Have you ever watched a really awful horror movie and wanted to scream at the protagonist–the one who chooses to go down alone into a dark cellar full of moaning and whimpering instead of calling 911–“Why on earth do you want to do that?”
Have you ever had a critique partner or editor write Why? in the margin of your manuscript? Or worse, scribble Unrealistic or Doesn’t make sense as their overall reaction to your chapter?
As Dean Koontz says in his book about writing Best-Selling Fiction,
Whether he realizes it or not, when an editor rejects a book because he finds it implausible, he is talking about character motivation, not about plot.
Charlie Sheppard, Editorial Director of Children’s Fiction at Random House, says he spends a lot of time working with new authors on why their characters behave or act in certain ways.
It mustn’t be simply because the author needs them to do so in order to solve a plot problem. Motivation has to be clear, honest and woven through the story. Plot needs to come from characterisation [British spelling] rather than the other way round.
When a character makes one certain choice, as opposed to any other, the reader must be able to see it as the only possible–inevitable–choice because of the character’s motivation as shown in previous scenes in the story.
Example: In Indiana Jones and the Raiders of the Lost Ark, Indiana is repeatedly shown as a person who does not suffer fools, who is brave when he has to be but prefers to just “get the job done” and get out. He takes on tough assignments reluctantly because he obviously likes order and routine (his day job is teaching). When challenged by a flashy, egotistical villain with a whip, Indiana thinks twice about playing that game and decides, instead, to pull out his gun and shoot. The audience laughs, understanding this is completely “in character” for him. His motivation for choosing the more practical over the theatrical doesn’t have to be explained.
That reaction from the audience is what an author wants at every step of the way. The reader must be able to look back at the motivation that has been set up for a character’s choices/actions and say, “Of course, she would do that because…
At its simplest level, motivation is about what a character wants or needs. Note: what a character believes he needs may not be the same as what he actually needs. And what she says she wants may change in the face of circumstances… because motivation is also about what the external story “needs.”
Another example: In Once a Hero by Elizabeth Moon, the heroine is a young Fleet officer who has only a minimum of training and ambition. But she does what she has to when push comes to shove–and finds herself the senior surviving officer after a hellish battle in space and mutiny. Now, due a series of flukes, she’s both the youngest and lowest ranking member of Fleet ever to win a major battle. A hero. This is not what she wanted, but the Fleet is at war… and war needs heroes. Moon begins the story after that first courageous act of “heroism, ” so from the very beginning, we see and understand the heroine’s feelings of inadequacy and uncertainty. When she hesitates and struggles to be what the external world needs her to be, we get it. When she leads her soldiers anyway, we know what it costs her. And with every choice she makes, we see her honor and integrity tested and her growth into a real hero, because once a hero…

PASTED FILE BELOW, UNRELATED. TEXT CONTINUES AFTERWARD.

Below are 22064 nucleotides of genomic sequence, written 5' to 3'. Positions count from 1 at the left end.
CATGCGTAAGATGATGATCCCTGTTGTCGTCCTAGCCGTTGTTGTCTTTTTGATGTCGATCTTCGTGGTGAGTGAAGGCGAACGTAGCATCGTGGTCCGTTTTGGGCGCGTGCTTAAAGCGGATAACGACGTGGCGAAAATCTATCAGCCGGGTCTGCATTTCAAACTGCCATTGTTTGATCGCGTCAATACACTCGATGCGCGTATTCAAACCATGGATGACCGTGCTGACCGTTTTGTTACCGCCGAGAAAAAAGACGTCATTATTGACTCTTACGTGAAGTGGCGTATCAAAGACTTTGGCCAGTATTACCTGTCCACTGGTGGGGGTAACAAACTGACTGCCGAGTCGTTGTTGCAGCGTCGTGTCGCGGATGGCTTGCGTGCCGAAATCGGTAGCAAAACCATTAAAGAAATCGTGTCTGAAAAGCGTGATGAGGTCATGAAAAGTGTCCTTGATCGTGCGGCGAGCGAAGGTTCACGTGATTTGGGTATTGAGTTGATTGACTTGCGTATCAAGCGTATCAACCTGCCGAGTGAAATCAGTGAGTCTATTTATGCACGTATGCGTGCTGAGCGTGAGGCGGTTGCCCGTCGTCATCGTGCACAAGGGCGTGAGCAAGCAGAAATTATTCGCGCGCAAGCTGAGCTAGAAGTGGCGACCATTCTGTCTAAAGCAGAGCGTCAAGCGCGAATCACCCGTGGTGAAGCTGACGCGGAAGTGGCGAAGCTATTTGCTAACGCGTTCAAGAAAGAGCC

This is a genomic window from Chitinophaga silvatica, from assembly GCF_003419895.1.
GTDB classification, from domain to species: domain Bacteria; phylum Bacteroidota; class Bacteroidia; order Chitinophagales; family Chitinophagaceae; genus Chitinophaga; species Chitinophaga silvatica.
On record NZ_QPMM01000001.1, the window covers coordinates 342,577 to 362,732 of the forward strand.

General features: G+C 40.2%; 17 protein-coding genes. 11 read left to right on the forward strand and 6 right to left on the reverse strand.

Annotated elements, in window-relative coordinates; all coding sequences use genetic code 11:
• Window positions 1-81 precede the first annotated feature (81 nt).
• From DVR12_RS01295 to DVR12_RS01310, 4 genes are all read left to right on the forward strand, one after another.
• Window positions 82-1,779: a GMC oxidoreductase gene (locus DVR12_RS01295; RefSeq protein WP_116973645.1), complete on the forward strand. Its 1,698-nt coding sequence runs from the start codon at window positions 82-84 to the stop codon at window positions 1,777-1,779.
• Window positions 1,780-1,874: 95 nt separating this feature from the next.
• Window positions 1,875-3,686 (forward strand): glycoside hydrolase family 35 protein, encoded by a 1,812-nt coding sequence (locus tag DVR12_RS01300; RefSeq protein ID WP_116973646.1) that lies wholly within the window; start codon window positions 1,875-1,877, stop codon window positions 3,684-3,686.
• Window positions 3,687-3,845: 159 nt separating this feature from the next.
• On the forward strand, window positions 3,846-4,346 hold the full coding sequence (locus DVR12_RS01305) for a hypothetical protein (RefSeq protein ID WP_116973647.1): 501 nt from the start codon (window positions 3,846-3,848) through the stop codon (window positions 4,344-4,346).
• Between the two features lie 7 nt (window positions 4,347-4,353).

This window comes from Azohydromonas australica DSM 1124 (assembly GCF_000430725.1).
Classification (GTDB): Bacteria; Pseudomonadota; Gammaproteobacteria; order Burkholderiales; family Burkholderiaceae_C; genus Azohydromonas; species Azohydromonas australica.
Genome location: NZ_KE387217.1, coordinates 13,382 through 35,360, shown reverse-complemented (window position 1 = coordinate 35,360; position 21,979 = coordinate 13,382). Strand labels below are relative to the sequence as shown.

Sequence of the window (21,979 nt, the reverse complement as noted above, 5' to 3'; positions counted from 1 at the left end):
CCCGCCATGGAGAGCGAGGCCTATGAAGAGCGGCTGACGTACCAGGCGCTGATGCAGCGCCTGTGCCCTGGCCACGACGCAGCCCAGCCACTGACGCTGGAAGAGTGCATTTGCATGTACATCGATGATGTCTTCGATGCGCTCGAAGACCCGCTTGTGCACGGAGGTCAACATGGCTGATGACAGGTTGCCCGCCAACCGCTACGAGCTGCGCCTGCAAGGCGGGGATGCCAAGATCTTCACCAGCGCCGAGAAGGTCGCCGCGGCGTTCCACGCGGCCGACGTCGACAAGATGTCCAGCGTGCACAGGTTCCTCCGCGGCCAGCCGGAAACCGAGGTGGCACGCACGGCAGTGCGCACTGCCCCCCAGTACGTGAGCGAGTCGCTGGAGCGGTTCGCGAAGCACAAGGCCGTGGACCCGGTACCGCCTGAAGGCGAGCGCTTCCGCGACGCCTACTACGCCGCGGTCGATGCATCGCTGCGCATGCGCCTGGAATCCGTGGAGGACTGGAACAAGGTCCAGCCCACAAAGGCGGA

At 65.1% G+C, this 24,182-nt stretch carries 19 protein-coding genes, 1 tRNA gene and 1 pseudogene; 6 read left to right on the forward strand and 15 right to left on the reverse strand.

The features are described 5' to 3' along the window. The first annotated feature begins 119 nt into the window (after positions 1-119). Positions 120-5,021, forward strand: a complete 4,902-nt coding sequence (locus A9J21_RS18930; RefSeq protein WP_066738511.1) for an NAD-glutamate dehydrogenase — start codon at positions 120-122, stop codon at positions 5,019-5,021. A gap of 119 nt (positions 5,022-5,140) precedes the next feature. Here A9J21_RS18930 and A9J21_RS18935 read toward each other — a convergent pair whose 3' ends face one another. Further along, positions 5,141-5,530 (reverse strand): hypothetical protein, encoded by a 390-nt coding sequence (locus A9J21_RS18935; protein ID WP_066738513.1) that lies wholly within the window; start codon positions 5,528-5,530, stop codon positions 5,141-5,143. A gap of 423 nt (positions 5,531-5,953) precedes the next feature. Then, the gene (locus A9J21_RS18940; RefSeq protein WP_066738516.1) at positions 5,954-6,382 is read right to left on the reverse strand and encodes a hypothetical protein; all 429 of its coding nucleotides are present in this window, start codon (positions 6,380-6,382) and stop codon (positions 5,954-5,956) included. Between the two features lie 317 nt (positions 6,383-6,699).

But Avoid Predictability
Despite the need to make a character’s motivation crystal clear, you don’t want to have the character’s actions be completely predictable.
All this means is that the motivations should be complex and subtle. As Ronald B. Tobias says in 20 Master Plots and How to Build Them:
At times the character’s behavior should surprise us (“Why did she do that?”), but then, upon examining the action, we should understand why it happened. Just because there’s a logical connection between cause and effect doesn’t mean it has to be obvious.
Charlie Sheppard is a past winner of The Branford Boase Award and a nominee again in 2015, for his work with author Sara Crowe on Bone Jack. The Branford Boase Award was set up to reward the most promising new writers and their editors, as well as to reward excellence in writing and in publishing. The Award is made annually to the most promising book for seven year-olds and upwards by a first time novelist. This year (2015) the award went to Rosie Rowell and her editor Emily Thomas for Leopold Blue, published by Hot Key Books.
Dean Koontz writes psychologically complex novels that have been published in 38 languages. He has sold over 450 million copies to date and fourteen of his titles have ranked number one of the New York Times hardcover bestseller list.
Donna Maloy’s first novel for teens, Celia and the Wolf, will be featured at the Texas Word Wrangler Festival and Gala in Giddings, Texas, September 9-10.